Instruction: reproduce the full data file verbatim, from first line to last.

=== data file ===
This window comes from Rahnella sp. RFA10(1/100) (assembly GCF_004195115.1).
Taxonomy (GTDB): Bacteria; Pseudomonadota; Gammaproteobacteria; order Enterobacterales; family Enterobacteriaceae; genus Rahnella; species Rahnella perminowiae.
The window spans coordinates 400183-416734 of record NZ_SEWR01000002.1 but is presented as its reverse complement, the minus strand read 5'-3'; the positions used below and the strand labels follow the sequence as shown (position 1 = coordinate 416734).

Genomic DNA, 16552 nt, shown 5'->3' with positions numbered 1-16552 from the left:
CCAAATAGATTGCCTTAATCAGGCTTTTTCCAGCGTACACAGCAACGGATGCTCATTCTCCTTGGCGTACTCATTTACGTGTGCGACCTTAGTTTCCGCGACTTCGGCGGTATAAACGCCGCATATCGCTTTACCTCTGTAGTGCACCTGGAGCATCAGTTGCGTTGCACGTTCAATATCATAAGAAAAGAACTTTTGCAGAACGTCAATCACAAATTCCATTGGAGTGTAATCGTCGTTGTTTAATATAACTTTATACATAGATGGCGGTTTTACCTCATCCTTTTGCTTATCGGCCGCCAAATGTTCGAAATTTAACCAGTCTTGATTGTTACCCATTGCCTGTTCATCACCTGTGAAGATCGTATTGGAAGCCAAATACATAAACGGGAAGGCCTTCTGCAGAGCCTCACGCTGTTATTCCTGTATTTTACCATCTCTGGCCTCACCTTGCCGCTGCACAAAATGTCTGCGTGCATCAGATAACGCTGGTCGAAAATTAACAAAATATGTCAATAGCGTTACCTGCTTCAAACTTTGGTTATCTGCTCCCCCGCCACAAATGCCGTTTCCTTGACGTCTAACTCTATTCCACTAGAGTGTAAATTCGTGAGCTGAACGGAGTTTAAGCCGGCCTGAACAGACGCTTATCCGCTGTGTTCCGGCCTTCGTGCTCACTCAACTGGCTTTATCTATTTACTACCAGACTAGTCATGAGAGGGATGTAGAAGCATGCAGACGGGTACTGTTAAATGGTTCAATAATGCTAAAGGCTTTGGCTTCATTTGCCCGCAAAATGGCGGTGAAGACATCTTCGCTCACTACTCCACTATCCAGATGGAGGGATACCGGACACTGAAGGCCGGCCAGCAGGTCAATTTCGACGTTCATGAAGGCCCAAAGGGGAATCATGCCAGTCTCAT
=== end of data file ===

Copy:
This window comes from Rahnella sp. RFA10(1/100) (assembly GCF_004195115.1).
Taxonomy (GTDB): Bacteria; Pseudomonadota; Gammaproteobacteria; order Enterobacterales; family Enterobacteriaceae; genus Rahnella; species Rahnella perminowiae.
The window spans coordinates 400183-416734 of record NZ_SEWR01000002.1 but is presented as its reverse complement, the minus strand read 5'-3'; the positions used below and the strand labels follow the sequence as shown (position 1 = coordinate 416734).

Genomic DNA, 16552 nt, shown 5'->3' with positions numbered 1-16552 from the left:
CCAAATAGATTGCCTTAATCAGGCTTTTTCCAGCGTACACAGCAACGGATGCTCATTCTCCTTGGCGTACTCATTTACGTGTGCGACCTTAGTTTCCGCGACTTCGGCGGTATAAACGCCGCATATCGCTTTACCTCTGTAGTGCACCTGGAGCATCAGTTGCGTTGCACGTTCAATATCATAAGAAAAGAACTTTTGCAGAACGTCAATCACAAATTCCATTGGAGTGTAATCGTCGTTGTTTAATATAACTTTATACATAGATGGCGGTTTTACCTCATCCTTTTGCTTATCGGCCGCCAAATGTTCGAAATTTAACCAGTCTTGATTGTTACCCATTGCCTGTTCATCACCTGTGAAGATCGTATTGGAAGCCAAATACATAAACGGGAAGGCCTTCTGCAGAGCCTCACGCTGTTATTCCTGTATTTTACCATCTCTGGCCTCACCTTGCCGCTGCACAAAATGTCTGCGTGCATCAGATAACGCTGGTCGAAAATTAACAAAATATGTCAATAGCGTTACCTGCTTCAAACTTTGGTTATCTGCTCCCCCGCCACAAATGCCGTTTCCTTGACGTCTAACTCTATTCCACTAGAGTGTAAATTCGTGAGCTGAACGGAGTTTAAGCCGGCCTGAACAGACGCTTATCCGCTGTGTTCCGGCCTTCGTGCTCACTCAACTGGCTTTATCTATTTACTACCAGACTAGTCATGAGAGGGATGTAGAAGCATGCAGACGGGTACTGTTAAATGGTTCAATAATGCTAAAGGCTTTGGCTTCATTTGCCCGCAAAATGGCGGTGAAGACATCTTCGCTCACTACTCCACTATCCAGATGGAGGGATACCGGACACTGAAGGCCGGCCAGCAGGTCAATTTCGACGTTCATGAAGGCCCAAAGGGGAATCATGCCAGTCTCAT